TX: Fort Worth To Hold Public Meeting About Privatizing Water Dept. The City of Forth Worth is holding a public meeting at city hall Tuesday night to get input about privatizing its water ….Fort Worth had hoped to find some big money savings when it appointed a task force to look into privatizing its water department. But, documents supplied to the task force suggest the city would save money by keeping control of water system.  CBS Local

PA: Corbett asked to end rumors of link between Pa. liquor privatization, transportation funding. Democratic Senate Minority Leader Jay Costa is again asking the administration to announce there is no effort to keep transportation funding hostage in order to pass a liquor privatization bill, or vice versa. The GOP House Majority Leader agreed that it falls to Corbett to disconnect the two items.

PA: House Majority Leader slams federal school policy in Philly visit. U.S. REP. Eric Cantor, the House majority leader, …came to Philadelphia to slam federal education-funding policy and to call out U.S. Attorney General Eric Holder for a lawsuit the Department of Justice filed last month against the state of Louisiana. ….”Are political leaders so out of touch that they can use a school system in crisis as a backdrop to peddle a school privatization scheme?” Weingarten asked.

MI:  State plans to start privatizing prison food service Oct. 1. Gov. Rick Snyder says his administration will consider objections raised by a Republican senator and others to a bidding process that led to a state decision to privatize food services for its 45,000 prisoners, but he hopes the protests are not merely attempts to delay action.  Port Huron Times Herald

IN: Unions: State Shouldn’t Privatize Public Employees’ Pensions. AFL-CIO Indiana President Nancy Guyott says adjusting to market conditions through privatization means public employees will lose more than they need to. Indiana Public Media

CA: RAD public housing privatization: Stealing our last acre and our one remaining  mule …“Can you guarantee there will be housing for low, low income people, ’cause many of our folks are low, low income?” The inquiry from San Francisco Public Housing Commissioner Patricia Thomas was tentative, her voice building power with each word. San Francisco Bay View


September 23, 2013


Feds may privatize air-traffic control. There’s no firm plans as of yet, but Bloomberg noted sides that had previously opposed privatization — including a national organization of pilots and an air-traffic controllers union — aren’t as stridently against it anymore. Pittsburgh Business Times (blog)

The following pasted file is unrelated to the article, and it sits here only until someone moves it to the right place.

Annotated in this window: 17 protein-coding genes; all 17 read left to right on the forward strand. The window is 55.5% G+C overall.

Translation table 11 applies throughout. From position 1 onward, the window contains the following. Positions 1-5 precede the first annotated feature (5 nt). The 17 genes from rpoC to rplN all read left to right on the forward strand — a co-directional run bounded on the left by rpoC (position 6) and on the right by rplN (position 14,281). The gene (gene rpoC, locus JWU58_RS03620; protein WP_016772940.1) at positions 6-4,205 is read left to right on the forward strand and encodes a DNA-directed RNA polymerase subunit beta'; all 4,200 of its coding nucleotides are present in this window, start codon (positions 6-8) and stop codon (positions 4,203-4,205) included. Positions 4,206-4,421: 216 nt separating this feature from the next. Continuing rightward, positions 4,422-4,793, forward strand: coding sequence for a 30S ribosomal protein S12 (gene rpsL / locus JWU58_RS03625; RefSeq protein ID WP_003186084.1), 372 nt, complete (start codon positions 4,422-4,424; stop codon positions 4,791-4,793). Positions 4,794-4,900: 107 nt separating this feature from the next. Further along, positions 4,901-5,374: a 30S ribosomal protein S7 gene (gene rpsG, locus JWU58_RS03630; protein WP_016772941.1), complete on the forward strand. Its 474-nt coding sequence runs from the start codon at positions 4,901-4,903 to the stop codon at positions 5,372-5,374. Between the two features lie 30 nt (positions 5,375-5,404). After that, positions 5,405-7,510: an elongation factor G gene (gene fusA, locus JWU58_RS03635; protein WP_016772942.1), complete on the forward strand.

6 shocking revelations about how private prisons make money. Imagine living in a country where prisons are private corporations that profit from keeping their beds stocked at, or near, capacity and the governing officials scramble to meet contractual “lockup quotas.” Imagine that taxpayers would have to pay for any empty beds should crime rates fall below that quota. Surprise! You already live there.  Salon

PA: Pa. Auditor General Calls For Changes In Charter Schools. The abuse of public money is spotlighted in the indictment of former Pa. Cyber Charter School head Nick Trombetta. CBS Pittsburgh

ID: Oversight needed for public-private land deals. Last year the Idaho Department of Lands swapped out the University of Idaho Science Campus at McCall, which it managed as part of the state endowment lands used to generate money for public schools.…. The McCall property was estimated to be worth $6.1 million, and maybe it was since, after the Idaho Falls firm IW4 LLC obtained it, the property was flipped to another buyer for $6.1 million. However, the buyer was the University of Idaho, a state agency. So you could say the state sold the property to a private buyer for $6.1 million, which paid in the form of another piece of property, and then bought it back for $6.1 million. Or you could say IW4 LLC used the state to convert its Idaho Falls property into $6.1 million rather than just sell it to a cash buyer themselves. Idaho Press-Tribune

AZ: Tennessee Company Takes Over Highway Rest Stops, Now Looking For Advertisers. Arizona has begun privatizing its 25 highway rest stops this month.  The companies taking over management of the places where an estimated 9.3 million people per year stretch their legs, “use the facilities”, or take a quick nap are going to maintain the areas and monetize them by attracting advertisers. Tucson Citizen

VA: Va. Beach: No toll money for road maintenance. The state’s public-private deal with Elizabeth River Crossings requires the private company to maintain the roads for 58 years. The state contributed about $420 million to the project, but toll revenue will pay for some maintenance costs, Layne said…. Virginia Beach’s position is basically that it’s unfair to toll someone to cover maintenance costs for a road when that user is also paying taxes to support the state’s highway maintenance operating fund, Farmer said.  The Virginian-Pilot